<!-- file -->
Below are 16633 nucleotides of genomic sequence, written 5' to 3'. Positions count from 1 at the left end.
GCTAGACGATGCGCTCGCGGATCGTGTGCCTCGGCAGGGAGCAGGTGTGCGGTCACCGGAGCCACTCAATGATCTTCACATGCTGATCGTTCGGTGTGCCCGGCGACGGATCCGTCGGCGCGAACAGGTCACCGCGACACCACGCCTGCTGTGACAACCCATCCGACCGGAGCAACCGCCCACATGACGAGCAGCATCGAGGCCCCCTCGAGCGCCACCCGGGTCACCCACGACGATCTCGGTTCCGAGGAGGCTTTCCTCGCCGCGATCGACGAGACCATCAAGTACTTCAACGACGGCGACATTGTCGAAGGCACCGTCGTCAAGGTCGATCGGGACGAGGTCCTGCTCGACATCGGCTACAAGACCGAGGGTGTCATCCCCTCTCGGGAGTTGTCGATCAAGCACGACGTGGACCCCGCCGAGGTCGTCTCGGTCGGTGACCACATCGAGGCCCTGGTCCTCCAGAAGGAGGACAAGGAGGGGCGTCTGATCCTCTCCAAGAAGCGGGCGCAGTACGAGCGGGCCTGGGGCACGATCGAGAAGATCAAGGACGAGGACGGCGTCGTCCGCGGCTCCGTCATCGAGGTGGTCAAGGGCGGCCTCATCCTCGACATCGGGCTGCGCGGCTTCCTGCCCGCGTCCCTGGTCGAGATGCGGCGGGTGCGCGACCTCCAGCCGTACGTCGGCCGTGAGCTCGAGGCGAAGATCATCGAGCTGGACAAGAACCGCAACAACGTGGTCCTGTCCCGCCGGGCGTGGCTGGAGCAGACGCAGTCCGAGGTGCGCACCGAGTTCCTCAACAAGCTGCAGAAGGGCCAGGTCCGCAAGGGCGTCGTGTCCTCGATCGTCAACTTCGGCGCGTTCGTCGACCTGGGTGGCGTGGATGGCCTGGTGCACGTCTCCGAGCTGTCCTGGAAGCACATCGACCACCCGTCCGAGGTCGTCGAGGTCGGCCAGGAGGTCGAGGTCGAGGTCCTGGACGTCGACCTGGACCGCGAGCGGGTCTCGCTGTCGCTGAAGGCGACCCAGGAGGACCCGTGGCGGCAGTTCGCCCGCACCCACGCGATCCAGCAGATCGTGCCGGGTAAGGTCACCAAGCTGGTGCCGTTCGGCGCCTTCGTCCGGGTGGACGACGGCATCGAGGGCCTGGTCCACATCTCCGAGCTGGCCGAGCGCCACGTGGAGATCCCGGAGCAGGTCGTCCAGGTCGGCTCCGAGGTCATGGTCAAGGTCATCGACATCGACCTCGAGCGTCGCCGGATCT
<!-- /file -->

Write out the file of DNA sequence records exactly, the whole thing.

Below are 16633 nucleotides of genomic sequence, written 5' to 3'. Positions count from 1 at the left end.
GCTAGACGATGCGCTCGCGGATCGTGTGCCTCGGCAGGGAGCAGGTGTGCGGTCACCGGAGCCACTCAATGATCTTCACATGCTGATCGTTCGGTGTGCCCGGCGACGGATCCGTCGGCGCGAACAGGTCACCGCGACACCACGCCTGCTGTGACAACCCATCCGACCGGAGCAACCGCCCACATGACGAGCAGCATCGAGGCCCCCTCGAGCGCCACCCGGGTCACCCACGACGATCTCGGTTCCGAGGAGGCTTTCCTCGCCGCGATCGACGAGACCATCAAGTACTTCAACGACGGCGACATTGTCGAAGGCACCGTCGTCAAGGTCGATCGGGACGAGGTCCTGCTCGACATCGGCTACAAGACCGAGGGTGTCATCCCCTCTCGGGAGTTGTCGATCAAGCACGACGTGGACCCCGCCGAGGTCGTCTCGGTCGGTGACCACATCGAGGCCCTGGTCCTCCAGAAGGAGGACAAGGAGGGGCGTCTGATCCTCTCCAAGAAGCGGGCGCAGTACGAGCGGGCCTGGGGCACGATCGAGAAGATCAAGGACGAGGACGGCGTCGTCCGCGGCTCCGTCATCGAGGTGGTCAAGGGCGGCCTCATCCTCGACATCGGGCTGCGCGGCTTCCTGCCCGCGTCCCTGGTCGAGATGCGGCGGGTGCGCGACCTCCAGCCGTACGTCGGCCGTGAGCTCGAGGCGAAGATCATCGAGCTGGACAAGAACCGCAACAACGTGGTCCTGTCCCGCCGGGCGTGGCTGGAGCAGACGCAGTCCGAGGTGCGCACCGAGTTCCTCAACAAGCTGCAGAAGGGCCAGGTCCGCAAGGGCGTCGTGTCCTCGATCGTCAACTTCGGCGCGTTCGTCGACCTGGGTGGCGTGGATGGCCTGGTGCACGTCTCCGAGCTGTCCTGGAAGCACATCGACCACCCGTCCGAGGTCGTCGAGGTCGGCCAGGAGGTCGAGGTCGAGGTCCTGGACGTCGACCTGGACCGCGAGCGGGTCTCGCTGTCGCTGAAGGCGACCCAGGAGGACCCGTGGCGGCAGTTCGCCCGCACCCACGCGATCCAGCAGATCGTGCCGGGTAAGGTCACCAAGCTGGTGCCGTTCGGCGCCTTCGTCCGGGTGGACGACGGCATCGAGGGCCTGGTCCACATCTCCGAGCTGGCCGAGCGCCACGTGGAGATCCCGGAGCAGGTCGTCCAGGTCGGCTCCGAGGTCATGGTCAAGGTCATCGACATCGACCTCGAGCGTCGCCGGATCT